Gregory Bateson argued that humankind’s fall from grace began through separations such as separating the self from the other, separating thought from emotion, separating the sacred from the secular and separating the subject from the object.
Today, there is new thinking that is based on the very latest findings in the sciences of complexity and sociology. These new approaches define a participative, relational perspective: we should speak about subjects interacting with others in the co-evolution of a jointly constructed reality.
In mainstream thinking, managers are understood as the prime originators of what happens in their businesses. The central concern is how the manager/subject gets the follower/object to act in ways that reflect the manager’s perspective. Management continues to see relationships in terms of influence and manipulation. The manager’s perspective is taken for granted in terms of what the facts are, and what is true or false. Employees are treated as instruments. They are less active and less knowledgeable although they can be sources of information for the manager.
In identifying management with science, two concepts were imported, which we now take so much for granted that we hardly notice them. There is the assumption of the autonomous, rational individual which corresponds with the atomistic view of society and the objectification of nature. The second concept that is imported into management is that of the objective observer who identifies causality and tests hypotheses like visions and goals based on these identifications. The objective observer is detached from the phenomena being studied. When this idea is imported into theories of organization, the manager is the objective observer who is supposed to act upon rationally formulated hypotheses about organizational success.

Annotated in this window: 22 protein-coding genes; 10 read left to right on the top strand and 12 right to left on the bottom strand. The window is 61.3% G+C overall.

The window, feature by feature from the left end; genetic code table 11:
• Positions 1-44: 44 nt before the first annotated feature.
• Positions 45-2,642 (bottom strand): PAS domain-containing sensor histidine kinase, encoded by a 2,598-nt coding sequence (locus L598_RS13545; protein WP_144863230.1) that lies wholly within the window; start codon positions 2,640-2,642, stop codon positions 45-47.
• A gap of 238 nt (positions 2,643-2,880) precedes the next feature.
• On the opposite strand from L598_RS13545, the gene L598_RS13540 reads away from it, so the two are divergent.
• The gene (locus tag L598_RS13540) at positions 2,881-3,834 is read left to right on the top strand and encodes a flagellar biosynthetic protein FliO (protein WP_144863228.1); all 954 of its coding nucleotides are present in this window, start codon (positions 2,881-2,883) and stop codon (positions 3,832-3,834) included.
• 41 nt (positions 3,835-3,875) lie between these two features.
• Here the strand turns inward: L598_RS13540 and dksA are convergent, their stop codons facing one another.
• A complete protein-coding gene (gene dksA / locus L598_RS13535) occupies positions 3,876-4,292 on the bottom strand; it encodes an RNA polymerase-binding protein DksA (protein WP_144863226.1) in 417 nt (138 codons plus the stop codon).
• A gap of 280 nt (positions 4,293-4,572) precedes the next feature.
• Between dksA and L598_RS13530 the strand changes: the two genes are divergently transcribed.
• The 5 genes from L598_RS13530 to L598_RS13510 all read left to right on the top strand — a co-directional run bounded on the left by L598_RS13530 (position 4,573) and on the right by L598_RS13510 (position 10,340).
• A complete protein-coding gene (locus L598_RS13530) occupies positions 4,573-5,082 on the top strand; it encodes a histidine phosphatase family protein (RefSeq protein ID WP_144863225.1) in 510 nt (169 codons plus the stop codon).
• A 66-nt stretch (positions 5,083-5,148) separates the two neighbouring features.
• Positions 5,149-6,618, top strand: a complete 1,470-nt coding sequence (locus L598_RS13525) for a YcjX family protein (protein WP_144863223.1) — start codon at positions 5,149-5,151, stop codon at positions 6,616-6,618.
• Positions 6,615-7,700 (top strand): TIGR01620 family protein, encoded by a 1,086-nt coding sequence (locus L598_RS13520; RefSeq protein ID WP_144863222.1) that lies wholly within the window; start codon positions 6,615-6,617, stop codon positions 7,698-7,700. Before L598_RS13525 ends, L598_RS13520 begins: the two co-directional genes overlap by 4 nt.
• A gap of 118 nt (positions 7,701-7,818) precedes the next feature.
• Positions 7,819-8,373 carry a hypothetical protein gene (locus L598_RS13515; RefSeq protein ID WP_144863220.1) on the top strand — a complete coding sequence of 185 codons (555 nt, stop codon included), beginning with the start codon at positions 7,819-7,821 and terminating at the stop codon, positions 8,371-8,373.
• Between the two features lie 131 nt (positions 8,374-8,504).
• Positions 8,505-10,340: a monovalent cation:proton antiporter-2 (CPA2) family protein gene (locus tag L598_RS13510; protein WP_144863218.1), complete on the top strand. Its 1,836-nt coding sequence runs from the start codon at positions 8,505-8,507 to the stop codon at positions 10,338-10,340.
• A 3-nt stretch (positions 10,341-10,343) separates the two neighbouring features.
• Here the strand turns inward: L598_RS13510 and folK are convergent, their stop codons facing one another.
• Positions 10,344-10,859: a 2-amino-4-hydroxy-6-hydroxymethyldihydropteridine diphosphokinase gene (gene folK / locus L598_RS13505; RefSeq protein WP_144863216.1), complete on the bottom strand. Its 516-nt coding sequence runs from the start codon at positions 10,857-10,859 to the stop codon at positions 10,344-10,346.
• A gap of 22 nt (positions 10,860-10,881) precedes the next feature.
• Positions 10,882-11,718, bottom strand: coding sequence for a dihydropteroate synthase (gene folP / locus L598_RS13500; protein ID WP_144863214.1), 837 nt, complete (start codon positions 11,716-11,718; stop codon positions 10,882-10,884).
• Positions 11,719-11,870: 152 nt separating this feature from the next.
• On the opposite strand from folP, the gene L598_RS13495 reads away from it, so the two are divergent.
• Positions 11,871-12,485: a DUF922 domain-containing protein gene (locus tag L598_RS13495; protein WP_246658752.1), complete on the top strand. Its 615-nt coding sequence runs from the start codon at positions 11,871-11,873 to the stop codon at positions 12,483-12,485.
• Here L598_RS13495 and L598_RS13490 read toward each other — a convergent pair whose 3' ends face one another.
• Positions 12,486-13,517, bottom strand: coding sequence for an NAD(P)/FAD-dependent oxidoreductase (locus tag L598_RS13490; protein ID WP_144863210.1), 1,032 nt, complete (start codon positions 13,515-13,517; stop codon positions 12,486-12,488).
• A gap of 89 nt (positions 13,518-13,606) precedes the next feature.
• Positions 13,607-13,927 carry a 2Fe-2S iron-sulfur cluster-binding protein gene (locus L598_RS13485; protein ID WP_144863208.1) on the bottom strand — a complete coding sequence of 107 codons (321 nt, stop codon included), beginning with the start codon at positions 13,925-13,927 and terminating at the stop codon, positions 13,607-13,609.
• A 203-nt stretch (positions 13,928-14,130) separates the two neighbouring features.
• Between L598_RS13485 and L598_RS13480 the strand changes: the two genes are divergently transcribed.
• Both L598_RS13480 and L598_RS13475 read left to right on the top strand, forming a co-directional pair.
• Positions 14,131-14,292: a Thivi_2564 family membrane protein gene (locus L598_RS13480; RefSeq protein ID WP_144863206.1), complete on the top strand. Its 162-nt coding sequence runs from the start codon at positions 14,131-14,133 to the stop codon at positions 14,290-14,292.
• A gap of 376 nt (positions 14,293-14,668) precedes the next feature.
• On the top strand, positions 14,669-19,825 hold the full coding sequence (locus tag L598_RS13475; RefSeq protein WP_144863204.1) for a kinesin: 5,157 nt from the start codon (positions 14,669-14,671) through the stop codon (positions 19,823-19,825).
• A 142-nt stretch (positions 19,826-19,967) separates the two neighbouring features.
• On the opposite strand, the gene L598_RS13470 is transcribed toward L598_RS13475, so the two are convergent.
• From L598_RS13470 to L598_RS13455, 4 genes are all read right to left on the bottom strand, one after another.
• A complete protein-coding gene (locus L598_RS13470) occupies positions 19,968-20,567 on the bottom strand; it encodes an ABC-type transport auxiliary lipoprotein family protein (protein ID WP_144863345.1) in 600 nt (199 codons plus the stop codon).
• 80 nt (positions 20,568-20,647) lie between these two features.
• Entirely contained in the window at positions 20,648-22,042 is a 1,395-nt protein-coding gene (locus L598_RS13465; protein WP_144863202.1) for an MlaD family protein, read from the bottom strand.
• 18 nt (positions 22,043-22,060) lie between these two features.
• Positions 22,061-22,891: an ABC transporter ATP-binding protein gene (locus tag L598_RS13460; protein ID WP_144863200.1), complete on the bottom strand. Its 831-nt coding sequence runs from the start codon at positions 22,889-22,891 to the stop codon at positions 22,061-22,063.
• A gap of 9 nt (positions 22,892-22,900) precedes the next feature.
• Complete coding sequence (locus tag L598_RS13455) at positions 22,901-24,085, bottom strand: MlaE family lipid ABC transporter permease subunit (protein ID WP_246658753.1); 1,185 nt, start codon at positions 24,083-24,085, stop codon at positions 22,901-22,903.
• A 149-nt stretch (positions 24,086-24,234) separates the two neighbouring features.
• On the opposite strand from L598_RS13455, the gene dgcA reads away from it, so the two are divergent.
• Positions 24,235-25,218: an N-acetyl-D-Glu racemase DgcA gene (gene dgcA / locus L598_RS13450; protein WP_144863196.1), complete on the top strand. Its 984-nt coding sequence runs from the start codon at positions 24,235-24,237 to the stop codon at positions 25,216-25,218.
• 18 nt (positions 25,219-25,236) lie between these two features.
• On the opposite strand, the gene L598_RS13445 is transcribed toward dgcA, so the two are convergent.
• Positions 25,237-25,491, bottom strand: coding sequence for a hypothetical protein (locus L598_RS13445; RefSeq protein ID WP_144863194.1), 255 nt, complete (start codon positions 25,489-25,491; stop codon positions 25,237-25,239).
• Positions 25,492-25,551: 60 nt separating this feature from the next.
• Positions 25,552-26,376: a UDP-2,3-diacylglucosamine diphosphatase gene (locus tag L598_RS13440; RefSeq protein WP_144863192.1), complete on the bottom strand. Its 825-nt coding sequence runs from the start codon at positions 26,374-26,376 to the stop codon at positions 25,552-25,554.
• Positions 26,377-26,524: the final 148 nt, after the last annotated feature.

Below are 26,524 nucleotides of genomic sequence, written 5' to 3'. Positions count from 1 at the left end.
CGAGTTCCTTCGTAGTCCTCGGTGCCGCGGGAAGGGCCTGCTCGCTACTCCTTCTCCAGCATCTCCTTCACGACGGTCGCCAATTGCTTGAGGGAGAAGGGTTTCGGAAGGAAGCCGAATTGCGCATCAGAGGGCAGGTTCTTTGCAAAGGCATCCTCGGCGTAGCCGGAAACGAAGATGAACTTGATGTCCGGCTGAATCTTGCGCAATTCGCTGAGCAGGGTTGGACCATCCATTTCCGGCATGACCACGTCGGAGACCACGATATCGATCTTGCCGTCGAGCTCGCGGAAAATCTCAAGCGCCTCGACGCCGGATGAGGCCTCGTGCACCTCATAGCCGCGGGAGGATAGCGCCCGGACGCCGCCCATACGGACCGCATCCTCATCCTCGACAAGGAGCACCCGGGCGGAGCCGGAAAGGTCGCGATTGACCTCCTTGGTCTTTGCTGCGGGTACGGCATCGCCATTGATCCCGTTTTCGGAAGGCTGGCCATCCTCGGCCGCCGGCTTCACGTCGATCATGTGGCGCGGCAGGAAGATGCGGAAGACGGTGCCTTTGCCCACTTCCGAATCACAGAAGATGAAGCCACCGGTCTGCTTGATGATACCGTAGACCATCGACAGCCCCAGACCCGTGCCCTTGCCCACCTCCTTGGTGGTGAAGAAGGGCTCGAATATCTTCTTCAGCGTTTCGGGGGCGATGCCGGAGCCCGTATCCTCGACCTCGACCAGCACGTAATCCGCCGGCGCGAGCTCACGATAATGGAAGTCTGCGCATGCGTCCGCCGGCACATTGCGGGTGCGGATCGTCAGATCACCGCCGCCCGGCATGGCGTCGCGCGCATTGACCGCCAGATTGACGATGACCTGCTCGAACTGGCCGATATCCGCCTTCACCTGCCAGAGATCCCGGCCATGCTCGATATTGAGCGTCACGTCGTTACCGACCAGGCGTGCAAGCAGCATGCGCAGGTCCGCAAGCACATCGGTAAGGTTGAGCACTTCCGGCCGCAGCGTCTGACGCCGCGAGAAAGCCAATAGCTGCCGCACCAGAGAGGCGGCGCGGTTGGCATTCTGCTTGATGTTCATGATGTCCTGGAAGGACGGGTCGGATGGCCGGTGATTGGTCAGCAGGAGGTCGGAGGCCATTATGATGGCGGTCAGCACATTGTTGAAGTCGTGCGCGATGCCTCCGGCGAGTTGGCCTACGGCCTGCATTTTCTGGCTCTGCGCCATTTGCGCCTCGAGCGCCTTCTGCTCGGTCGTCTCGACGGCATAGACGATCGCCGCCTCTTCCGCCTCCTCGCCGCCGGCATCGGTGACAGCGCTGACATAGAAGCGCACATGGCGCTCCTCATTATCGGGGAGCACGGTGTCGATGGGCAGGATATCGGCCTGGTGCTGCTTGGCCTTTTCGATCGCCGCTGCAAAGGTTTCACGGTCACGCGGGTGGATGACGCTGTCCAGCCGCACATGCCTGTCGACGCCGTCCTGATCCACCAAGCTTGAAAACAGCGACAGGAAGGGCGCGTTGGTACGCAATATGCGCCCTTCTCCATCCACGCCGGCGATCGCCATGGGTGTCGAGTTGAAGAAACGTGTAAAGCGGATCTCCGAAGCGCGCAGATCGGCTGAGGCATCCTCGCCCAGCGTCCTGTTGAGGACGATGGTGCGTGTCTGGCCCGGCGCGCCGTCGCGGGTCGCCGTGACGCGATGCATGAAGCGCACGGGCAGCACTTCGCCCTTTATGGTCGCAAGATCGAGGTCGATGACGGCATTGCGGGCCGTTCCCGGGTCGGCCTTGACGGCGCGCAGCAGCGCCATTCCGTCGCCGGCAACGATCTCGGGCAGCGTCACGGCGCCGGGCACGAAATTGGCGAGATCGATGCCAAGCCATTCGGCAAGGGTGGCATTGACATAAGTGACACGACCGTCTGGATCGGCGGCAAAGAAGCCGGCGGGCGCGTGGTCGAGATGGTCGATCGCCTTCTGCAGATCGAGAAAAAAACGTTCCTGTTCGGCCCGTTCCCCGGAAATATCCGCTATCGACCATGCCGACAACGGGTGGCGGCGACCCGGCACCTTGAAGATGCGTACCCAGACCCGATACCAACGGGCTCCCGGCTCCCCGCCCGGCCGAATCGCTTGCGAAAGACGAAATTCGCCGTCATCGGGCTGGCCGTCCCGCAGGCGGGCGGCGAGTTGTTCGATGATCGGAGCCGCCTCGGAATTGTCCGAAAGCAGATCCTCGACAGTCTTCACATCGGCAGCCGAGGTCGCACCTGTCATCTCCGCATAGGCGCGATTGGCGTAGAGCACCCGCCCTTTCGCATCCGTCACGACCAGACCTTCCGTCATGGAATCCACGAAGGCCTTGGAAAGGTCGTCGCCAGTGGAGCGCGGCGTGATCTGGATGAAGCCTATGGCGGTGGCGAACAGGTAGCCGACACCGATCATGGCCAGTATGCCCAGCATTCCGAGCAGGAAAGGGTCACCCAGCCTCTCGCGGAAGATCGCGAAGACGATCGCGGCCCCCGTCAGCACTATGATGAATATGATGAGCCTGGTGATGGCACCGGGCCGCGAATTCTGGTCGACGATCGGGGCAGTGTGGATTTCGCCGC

These assumptions have created the still prevailing subject-object understanding of organizational relationships. When a person is understood as a knowing individual she is being viewed as a subject, distinct from others, the objects. Relations are considered from the point of view of the subject and are instrumental in nature.
The social business/relational perspective to management views life and knowing from a different point of view: knowledge is socially constructed. Knowledge is not stuff accumulated and stored by individuals. Contextual interpretation takes the place of the objective fact. When knowledge and truth are viewed as social and temporary then constructions of what we call understanding or knowledge are always a part of what is going on.
Whether the social process is called leadership, management, networking, or communication, knowing is an ongoing process of relating. Social media best produce connectedness and interdependence as processes that construct collective authority and responsibility. Social media are most meaningful when giving voice to multiple perspectives, making it possible to seek out, recognize and respect differences as different but equal. Accordingly, reality in science is no longer viewed as a singular fact of nature but as multiple and socially constructed as David Weinberger writes in his newest book: “Too Big to Know”.
In a relational model identity is constructed from being in relationships, being connected, as contrasted with the mainstream view of identity through separation. Knowledge of self and the other thus becomes viewed as co-constructed.
The relational view sees networking and social media as conversational processes of meaning making. Here, people who network may be regarded as seeking to understand the meanings of the others’ contributions. To do so, they would have to give up the assumption that they and others necessarily mean the same thing by the same terms or expressions. A manager, when networking, would be asking questions that invite others to make explicit what is usually left tacit. In the end it is a process of movement of thought on the basis of multiple perspectives.
For Bateson and many others, re-engagement is essential for recovering wisdom and long-term vitality. This requires re-connecting with participative ways of knowing, with others as part of the self.
Thank you Gregory Bateson, Doug Griffin, Ralph Stacey, Kenneth Gergen, David Weinberger and Katri Saarikivi